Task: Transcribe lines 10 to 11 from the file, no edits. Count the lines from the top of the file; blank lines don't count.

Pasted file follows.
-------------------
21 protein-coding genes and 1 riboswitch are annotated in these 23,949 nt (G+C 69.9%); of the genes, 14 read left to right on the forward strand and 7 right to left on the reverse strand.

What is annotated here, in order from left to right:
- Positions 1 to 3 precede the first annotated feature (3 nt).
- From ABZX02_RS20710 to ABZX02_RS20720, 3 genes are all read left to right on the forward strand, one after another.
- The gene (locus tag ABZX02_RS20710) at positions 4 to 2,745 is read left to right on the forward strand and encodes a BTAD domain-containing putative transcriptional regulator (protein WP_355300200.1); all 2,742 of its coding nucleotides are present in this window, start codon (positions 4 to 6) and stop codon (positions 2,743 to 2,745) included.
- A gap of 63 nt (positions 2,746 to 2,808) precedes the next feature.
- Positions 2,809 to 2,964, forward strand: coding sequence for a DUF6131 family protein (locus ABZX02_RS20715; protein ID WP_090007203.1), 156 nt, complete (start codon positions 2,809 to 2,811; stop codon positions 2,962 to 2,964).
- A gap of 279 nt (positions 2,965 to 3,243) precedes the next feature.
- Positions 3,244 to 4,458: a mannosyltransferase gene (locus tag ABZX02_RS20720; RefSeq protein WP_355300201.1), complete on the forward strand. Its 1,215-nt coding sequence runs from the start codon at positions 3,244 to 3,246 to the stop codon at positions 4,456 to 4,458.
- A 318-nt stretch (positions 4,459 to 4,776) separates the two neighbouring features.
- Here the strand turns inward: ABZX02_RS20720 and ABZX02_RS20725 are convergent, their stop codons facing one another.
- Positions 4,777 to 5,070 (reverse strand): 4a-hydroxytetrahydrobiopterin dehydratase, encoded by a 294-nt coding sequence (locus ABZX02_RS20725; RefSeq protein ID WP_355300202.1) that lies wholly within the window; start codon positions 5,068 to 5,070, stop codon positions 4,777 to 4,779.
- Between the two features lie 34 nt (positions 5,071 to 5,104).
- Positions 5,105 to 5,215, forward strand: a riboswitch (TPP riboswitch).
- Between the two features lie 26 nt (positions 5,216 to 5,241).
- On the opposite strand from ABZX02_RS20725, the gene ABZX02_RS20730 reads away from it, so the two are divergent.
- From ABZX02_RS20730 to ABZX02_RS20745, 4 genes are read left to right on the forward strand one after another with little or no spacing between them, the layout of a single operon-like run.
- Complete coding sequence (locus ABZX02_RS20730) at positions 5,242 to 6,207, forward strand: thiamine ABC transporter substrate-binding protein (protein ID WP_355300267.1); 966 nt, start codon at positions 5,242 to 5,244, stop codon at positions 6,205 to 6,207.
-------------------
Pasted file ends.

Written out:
- A 318-nt stretch (positions 4,459 to 4,776) separates the two neighbouring features.
- Here the strand turns inward: ABZX02_RS20720 and ABZX02_RS20725 are convergent, their stop codons facing one another.